Wendel Clark, Doug Flutie, Doug Gilmour, Joe Carter, Mats Sundin, Vince Carter – R.A. Dickey?
One of these things is not like the other right? Including R.A. Dickey amongst a who’s who of legendary Toronto sports figures might seem a tad strange at this juncture but the opportunity to become a part of history is there for Mr. Dickey.
I don’t think R.A. Dickey fully understands the ramifications of what he is about to embark on. The American stereotypical view that the Toronto baseball market is apathetic, aloof or just plain doesn’t care is about to get turned upside down.
R.A. Dickey has the chance to join only a handful of others that have been completely revered and worshiped by the city of Toronto – and still are in many respects. There is a buzz surrounding the beginning of this coming baseball season that is palpable. The city is starved for a winner, a contender, a championship.
Doug Gilmour is still considered a legend in Toronto though his time in Toronto was relatively short and brought only back-to-back Conference final appearances. Wendel Clark had a few stints with the Maple Leafs and fans will always have a soft spot for one of the fiercest competitors the team has ever seen.
Doug Flutie came and went like a hurricane but the city of Toronto will definitely never forget the diminutive quarter back that brought the CFL’s Argonauts Grey Cup glory. People in Toronto still hold a grudge against Wade Phillips and Rob Johnson with his girly headband.
It’s more complicated with Mats Sundin, it always was. He is the opposite of Doug Gilmour in some ways but his greatness can never be questioned. The longevity, the production and the professionalism was a marvel to behold even if everyone in the city wasn’t entirely sold on him. He is the greatest Maple Leaf of all-time in my opinion.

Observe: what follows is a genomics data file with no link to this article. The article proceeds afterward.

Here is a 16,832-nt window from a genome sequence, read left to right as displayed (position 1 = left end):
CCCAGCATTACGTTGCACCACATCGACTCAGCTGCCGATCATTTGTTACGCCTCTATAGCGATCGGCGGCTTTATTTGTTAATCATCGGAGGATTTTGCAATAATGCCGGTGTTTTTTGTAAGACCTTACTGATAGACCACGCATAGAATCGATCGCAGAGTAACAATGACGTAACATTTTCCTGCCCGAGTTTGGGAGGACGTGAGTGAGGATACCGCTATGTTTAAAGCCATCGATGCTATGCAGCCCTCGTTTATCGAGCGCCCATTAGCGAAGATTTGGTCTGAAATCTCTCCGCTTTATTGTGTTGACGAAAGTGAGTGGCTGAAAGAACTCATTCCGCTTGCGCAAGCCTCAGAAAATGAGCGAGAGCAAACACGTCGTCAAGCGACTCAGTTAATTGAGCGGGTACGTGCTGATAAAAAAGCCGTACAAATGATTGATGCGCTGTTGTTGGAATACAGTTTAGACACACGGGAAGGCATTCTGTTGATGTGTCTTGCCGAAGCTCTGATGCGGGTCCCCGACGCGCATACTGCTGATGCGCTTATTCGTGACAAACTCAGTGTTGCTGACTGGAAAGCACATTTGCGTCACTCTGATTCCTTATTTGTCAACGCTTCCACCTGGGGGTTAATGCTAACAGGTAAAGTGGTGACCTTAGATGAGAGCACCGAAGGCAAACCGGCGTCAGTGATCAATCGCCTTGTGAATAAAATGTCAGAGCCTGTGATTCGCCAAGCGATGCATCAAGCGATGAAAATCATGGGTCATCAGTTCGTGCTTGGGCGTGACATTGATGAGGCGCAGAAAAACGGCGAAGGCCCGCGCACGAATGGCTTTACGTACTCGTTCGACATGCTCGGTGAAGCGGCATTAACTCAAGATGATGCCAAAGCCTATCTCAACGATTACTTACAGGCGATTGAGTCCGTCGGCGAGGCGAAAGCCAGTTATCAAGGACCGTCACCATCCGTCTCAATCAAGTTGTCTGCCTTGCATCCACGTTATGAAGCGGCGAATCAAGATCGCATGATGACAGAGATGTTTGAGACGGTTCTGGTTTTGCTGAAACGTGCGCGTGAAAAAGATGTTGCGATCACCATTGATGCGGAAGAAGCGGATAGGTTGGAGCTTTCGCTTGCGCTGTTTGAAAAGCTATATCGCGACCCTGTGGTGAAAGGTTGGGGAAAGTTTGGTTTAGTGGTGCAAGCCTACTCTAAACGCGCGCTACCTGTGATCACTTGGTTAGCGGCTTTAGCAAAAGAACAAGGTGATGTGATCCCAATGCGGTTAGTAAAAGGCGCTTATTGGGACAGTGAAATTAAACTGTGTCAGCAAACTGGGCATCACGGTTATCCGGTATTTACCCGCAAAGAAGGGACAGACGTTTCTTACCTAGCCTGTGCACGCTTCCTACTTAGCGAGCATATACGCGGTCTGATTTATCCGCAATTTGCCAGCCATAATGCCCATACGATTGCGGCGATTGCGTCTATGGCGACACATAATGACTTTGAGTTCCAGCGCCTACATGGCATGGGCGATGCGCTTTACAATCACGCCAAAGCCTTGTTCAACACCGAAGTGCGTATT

Love him or hate him Toronto sports fans will never forget Vincent Lamond Carter. We loved him as much as we have loved any player and were heartbroken with how it all ended. The hatred is started to slowly wear off and I firmly believe he will be given a warm reception if he ever returns to the city when his playing career comes to an end.
Joe Carter hit the homerun. Enough said.
This leaves R.A. Dickey.
So why R.A. Dickey? Why not Jose Reyes, Mark Buehrle, Josh Johnson or Melky Cabrera?
All of them are great players in their own right however none have the back story of Mr. Dickey. None were basically written off and thrown away by the cold, hard world of sports like Mr. Dickey. Jose Bautista is a productive and popular player but no one has quite the allure and intrigue of an R.A. Dickey.
No one has such a cool name either.
If Toronto sports fans have proven one thing they tend to embrace the hard working journeyman, the lunch bucket guy, the blue collar workhorse. I think they will especially come to love a guy who relies on something seemingly impossible to rely on – the knuckleball.
Think Matt Bonner, Reggie Evans, Tie Domi and of course the strangest obsession of all, John McDonald. Now add the back story, the name and the mainstream media attention that will almost certainly be bestowed upon him and now perhaps you can see the writing on the wall.
R.A. Dickey has the chance to one-up all of these beloved characters in the Toronto sports sub-culture. He has a chance to dominate and help a city starving for a winner reach the Promised Land. R.A. Dickey not only has the grit, character and back story Torontonians love but he also brings with him an undeniable talent.
R.A. Dickey dominated National League hitters last season en route to an improbable Cy Young award. He isn’t just a defensive replacement in the ninth inning or a role player coming off the bench to hustle and pick up a few loose rebounds. He could be one of the best pitchers in the division and a real game changer. Read here about his past three seasons.
Unbeknownst to him he has a chance to become one of the most popular athletes of all time. Yes this might sound like hyperbole but tell me I’m wrong. Tell me that if R.A. Dickey, with his nuclear pitch, blue collar attitude and rags to riches story helps lead the Toronto Blue Jays to a World Series title (or two) that his legend won’t be firmly cemented?
While hardly making him a legend he was already named the opening day starter.
Yes his stats back up that selection by John Gibbons given he did just win the Cy Young. But I think the selection was more of an anointment that this is our guy. This is a passing of the torch so to speak, a changing of the guard. Nobody embodies the tireless pursuit of greatness and perhaps the ability to change the perception of an entire franchise like him.
The hired gun known as Robert Allen Dickey is probably one of the unlikeliest candidates to ever become the face of the Toronto Blue Jays. But if he fully embraces this role and meets the lofty standards already in place for not only himself but this team than we can always remember that the legend of R.A. Dickey began here.
Don’t deny it you are just as intrigued as I am.